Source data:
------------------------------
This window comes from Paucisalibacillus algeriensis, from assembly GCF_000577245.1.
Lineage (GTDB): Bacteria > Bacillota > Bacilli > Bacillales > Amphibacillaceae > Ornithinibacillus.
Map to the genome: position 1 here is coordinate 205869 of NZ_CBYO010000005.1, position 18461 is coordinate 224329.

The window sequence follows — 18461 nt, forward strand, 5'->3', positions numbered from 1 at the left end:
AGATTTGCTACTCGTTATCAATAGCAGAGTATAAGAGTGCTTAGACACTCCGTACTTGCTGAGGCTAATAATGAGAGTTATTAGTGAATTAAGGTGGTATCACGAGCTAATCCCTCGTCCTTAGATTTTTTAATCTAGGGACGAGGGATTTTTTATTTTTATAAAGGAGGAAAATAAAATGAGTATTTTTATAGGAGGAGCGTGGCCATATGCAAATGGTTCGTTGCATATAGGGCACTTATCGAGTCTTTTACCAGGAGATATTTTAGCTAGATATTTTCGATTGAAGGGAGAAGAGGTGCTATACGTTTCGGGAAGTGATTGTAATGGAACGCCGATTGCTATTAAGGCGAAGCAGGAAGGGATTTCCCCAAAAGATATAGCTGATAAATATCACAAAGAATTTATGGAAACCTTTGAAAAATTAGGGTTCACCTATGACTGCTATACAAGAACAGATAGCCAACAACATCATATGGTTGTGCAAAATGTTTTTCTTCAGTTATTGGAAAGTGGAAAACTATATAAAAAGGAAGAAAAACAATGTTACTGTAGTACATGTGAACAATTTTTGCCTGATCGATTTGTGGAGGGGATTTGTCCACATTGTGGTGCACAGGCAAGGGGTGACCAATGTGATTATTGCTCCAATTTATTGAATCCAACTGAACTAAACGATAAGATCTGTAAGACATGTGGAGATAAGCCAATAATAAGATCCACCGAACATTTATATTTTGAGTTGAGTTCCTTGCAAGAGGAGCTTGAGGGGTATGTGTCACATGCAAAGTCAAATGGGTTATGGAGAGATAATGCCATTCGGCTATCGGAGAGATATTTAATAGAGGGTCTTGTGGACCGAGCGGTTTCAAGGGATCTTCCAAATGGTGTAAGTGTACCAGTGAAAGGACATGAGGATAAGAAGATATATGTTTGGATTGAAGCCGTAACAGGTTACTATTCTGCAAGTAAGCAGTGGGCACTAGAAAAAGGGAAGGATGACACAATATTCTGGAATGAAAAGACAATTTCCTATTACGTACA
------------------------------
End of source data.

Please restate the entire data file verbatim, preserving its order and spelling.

This window comes from Paucisalibacillus algeriensis, from assembly GCF_000577245.1.
Lineage (GTDB): Bacteria > Bacillota > Bacilli > Bacillales > Amphibacillaceae > Ornithinibacillus.
Map to the genome: position 1 here is coordinate 205869 of NZ_CBYO010000005.1, position 18461 is coordinate 224329.

The window sequence follows — 18461 nt, forward strand, 5'->3', positions numbered from 1 at the left end:
AGATTTGCTACTCGTTATCAATAGCAGAGTATAAGAGTGCTTAGACACTCCGTACTTGCTGAGGCTAATAATGAGAGTTATTAGTGAATTAAGGTGGTATCACGAGCTAATCCCTCGTCCTTAGATTTTTTAATCTAGGGACGAGGGATTTTTTATTTTTATAAAGGAGGAAAATAAAATGAGTATTTTTATAGGAGGAGCGTGGCCATATGCAAATGGTTCGTTGCATATAGGGCACTTATCGAGTCTTTTACCAGGAGATATTTTAGCTAGATATTTTCGATTGAAGGGAGAAGAGGTGCTATACGTTTCGGGAAGTGATTGTAATGGAACGCCGATTGCTATTAAGGCGAAGCAGGAAGGGATTTCCCCAAAAGATATAGCTGATAAATATCACAAAGAATTTATGGAAACCTTTGAAAAATTAGGGTTCACCTATGACTGCTATACAAGAACAGATAGCCAACAACATCATATGGTTGTGCAAAATGTTTTTCTTCAGTTATTGGAAAGTGGAAAACTATATAAAAAGGAAGAAAAACAATGTTACTGTAGTACATGTGAACAATTTTTGCCTGATCGATTTGTGGAGGGGATTTGTCCACATTGTGGTGCACAGGCAAGGGGTGACCAATGTGATTATTGCTCCAATTTATTGAATCCAACTGAACTAAACGATAAGATCTGTAAGACATGTGGAGATAAGCCAATAATAAGATCCACCGAACATTTATATTTTGAGTTGAGTTCCTTGCAAGAGGAGCTTGAGGGGTATGTGTCACATGCAAAGTCAAATGGGTTATGGAGAGATAATGCCATTCGGCTATCGGAGAGATATTTAATAGAGGGTCTTGTGGACCGAGCGGTTTCAAGGGATCTTCCAAATGGTGTAAGTGTACCAGTGAAAGGACATGAGGATAAGAAGATATATGTTTGGATTGAAGCCGTAACAGGTTACTATTCTGCAAGTAAGCAGTGGGCACTAGAAAAAGGGAAGGATGACACAATATTCTGGAATGAAAAGACAATTTCCTATTACGTACA